Mexico to recognise Honduran president winner of disputed election, say sources

Honduras President Juan Orlando Hernandez talks with an unidentified person during a funeral mass for his late sister Hilda Hernandez in Tegucigalpa December 18, 2017. — Reuters pic
Honduras President Juan Orlando Hernandez talks with an unidentified person during a funeral mass for his late sister Hilda Hernandez in Tegucigalpa December 18, 2017. — Reuters pic

MEXICO CITY, Dec 20 — Mexico is poised to recognise Honduran President Juan Orlando Hernandez as the winner of last month's election, according to a draft foreign ministry statement seen by Reuters, just days after the Organisation of American States called for a fresh vote to dispel widespread allegations of fraud.

Mexico's announcement was brokered in coordination with the United States, two sources who spoke on condition of anonymity said. The presidents of Guatemala and Colombia had recognised Hernandez, a staunch US ally.

A statement by Mexico, an important player in Central America, would strengthen the position of Hernandez, who declared himself president-elect yesterday. It could pave the way for more countries, including the United States, to weigh in the incumbent's favour.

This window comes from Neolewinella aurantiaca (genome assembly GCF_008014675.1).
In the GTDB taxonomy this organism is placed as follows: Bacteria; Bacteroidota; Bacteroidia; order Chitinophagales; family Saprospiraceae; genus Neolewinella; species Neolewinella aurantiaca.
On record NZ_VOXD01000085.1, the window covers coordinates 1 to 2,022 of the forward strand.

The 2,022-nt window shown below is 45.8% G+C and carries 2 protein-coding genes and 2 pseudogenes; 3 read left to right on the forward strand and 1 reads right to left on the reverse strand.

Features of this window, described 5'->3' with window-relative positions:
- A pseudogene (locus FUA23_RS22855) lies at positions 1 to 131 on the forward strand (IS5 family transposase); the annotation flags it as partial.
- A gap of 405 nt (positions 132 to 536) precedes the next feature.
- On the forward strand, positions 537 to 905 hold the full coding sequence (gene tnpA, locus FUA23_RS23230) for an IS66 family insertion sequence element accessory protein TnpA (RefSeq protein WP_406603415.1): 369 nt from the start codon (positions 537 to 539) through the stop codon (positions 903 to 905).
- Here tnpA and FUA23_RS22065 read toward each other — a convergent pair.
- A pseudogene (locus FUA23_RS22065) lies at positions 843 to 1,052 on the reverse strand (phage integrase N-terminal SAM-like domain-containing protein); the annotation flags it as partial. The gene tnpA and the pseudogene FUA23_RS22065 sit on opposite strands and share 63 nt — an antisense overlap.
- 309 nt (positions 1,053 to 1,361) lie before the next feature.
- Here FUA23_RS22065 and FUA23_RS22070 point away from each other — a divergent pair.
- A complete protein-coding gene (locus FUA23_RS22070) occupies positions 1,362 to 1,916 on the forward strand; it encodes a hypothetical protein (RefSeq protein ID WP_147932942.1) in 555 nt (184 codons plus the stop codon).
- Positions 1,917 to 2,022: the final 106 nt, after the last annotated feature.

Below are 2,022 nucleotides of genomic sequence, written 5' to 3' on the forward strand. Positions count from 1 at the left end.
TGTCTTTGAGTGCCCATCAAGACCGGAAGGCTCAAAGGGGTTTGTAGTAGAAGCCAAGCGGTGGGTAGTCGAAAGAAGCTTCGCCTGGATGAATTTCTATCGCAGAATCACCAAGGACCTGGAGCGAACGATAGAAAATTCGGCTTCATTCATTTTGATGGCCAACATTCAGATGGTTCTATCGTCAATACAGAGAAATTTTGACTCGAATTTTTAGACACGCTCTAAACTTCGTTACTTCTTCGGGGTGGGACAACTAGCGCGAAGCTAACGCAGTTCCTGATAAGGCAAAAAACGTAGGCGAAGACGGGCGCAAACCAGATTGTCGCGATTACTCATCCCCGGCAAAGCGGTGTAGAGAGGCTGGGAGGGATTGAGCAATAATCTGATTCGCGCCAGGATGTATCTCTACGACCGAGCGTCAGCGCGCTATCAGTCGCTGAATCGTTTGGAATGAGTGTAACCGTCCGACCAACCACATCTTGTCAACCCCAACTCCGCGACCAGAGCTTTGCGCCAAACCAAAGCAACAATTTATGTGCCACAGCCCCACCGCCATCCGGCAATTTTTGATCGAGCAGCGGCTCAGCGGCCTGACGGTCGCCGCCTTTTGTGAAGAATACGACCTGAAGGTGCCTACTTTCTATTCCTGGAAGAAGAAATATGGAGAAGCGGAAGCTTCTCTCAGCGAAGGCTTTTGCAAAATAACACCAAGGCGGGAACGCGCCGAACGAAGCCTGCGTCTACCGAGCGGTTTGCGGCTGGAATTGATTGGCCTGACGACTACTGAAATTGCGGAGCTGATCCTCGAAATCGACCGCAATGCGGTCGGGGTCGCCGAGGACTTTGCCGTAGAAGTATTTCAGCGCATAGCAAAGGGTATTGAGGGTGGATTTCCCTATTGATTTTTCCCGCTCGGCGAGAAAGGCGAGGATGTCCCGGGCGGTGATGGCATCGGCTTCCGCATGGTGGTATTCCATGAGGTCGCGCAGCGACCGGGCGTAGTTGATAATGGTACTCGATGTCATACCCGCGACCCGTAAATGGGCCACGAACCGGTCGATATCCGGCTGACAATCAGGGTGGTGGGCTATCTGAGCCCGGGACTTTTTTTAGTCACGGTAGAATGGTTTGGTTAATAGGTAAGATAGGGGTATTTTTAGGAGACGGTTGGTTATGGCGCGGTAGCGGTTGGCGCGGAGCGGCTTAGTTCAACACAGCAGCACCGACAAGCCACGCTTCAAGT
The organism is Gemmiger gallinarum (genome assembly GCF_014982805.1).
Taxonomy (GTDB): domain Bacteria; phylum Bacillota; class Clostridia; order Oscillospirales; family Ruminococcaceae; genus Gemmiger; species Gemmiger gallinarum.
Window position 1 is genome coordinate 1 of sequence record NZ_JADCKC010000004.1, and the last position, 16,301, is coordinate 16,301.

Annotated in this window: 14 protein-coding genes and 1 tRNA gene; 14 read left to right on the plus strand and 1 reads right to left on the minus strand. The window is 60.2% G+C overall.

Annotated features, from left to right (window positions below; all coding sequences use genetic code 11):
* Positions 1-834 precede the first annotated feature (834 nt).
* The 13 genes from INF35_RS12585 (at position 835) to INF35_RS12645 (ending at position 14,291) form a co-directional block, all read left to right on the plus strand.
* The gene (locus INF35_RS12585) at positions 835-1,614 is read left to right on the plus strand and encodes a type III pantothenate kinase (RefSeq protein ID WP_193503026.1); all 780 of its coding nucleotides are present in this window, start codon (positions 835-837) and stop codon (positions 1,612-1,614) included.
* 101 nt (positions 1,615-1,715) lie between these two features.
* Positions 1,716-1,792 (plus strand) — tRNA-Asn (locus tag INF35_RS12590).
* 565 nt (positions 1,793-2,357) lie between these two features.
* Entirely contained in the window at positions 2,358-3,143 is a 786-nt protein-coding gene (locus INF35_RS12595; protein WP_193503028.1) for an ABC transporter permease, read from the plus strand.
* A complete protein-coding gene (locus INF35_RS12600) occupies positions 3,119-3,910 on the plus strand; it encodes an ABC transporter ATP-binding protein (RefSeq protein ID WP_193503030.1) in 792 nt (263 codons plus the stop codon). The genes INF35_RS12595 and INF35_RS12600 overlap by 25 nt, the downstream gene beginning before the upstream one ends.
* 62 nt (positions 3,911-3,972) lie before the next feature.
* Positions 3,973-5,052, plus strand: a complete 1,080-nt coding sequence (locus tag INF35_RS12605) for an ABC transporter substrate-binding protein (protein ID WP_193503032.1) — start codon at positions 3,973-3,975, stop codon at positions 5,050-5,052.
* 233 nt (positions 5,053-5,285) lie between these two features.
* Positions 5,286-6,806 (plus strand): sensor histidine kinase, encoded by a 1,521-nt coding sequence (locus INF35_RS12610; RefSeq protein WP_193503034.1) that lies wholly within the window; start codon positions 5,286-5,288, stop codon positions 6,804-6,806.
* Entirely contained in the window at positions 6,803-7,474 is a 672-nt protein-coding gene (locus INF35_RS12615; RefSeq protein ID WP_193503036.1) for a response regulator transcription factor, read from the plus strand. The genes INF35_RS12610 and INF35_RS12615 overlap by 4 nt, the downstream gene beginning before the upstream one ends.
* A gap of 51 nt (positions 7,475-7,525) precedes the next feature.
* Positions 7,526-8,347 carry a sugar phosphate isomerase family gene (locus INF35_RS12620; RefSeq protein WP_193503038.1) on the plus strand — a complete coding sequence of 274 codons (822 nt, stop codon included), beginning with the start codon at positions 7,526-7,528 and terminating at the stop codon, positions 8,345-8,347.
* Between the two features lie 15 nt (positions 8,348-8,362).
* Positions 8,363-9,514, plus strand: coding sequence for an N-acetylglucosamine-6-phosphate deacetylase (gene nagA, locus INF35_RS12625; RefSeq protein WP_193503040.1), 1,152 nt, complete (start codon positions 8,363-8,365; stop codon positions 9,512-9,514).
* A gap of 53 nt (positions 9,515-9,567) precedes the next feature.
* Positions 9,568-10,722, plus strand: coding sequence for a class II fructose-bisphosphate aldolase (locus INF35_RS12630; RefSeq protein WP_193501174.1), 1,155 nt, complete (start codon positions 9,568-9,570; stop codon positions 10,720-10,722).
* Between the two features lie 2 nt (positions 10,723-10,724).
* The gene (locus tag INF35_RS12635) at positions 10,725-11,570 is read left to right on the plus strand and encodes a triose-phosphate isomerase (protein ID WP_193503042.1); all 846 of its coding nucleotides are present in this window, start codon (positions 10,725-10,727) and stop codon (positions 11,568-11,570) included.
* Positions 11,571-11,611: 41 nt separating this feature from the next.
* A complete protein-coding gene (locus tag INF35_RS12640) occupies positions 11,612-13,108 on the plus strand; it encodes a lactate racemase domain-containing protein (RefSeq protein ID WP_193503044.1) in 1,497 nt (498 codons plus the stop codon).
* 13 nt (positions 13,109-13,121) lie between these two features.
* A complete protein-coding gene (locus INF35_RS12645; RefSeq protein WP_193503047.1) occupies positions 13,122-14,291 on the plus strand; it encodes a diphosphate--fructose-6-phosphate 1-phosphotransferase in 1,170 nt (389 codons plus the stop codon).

“The government of Mexico congratulates Juan Orlando Hernandez for his victory in the general elections,” Mexico's foreign ministry wrote in a draft of the statement seen by Reuters.

The Mexican foreign ministry did not immediately respond to a request for comment.

The statement was requested by Foreign Minister Luis Videgaray and awaits final approval, one of the sources said. Honduras' ambassador in Mexico was alerted of the move on Monday. The embassy did not immediately respond to request for comment.

It is likely to enrage the centre-left opposition, led by TV star Salvador Nasralla, who has accused Hernandez of stealing the election, sparking violent nationwide protests.

The General Secretariat of the OAS on Sunday said the election was plagued with irregularities and should be redone to meet democratic standards. — Reuters

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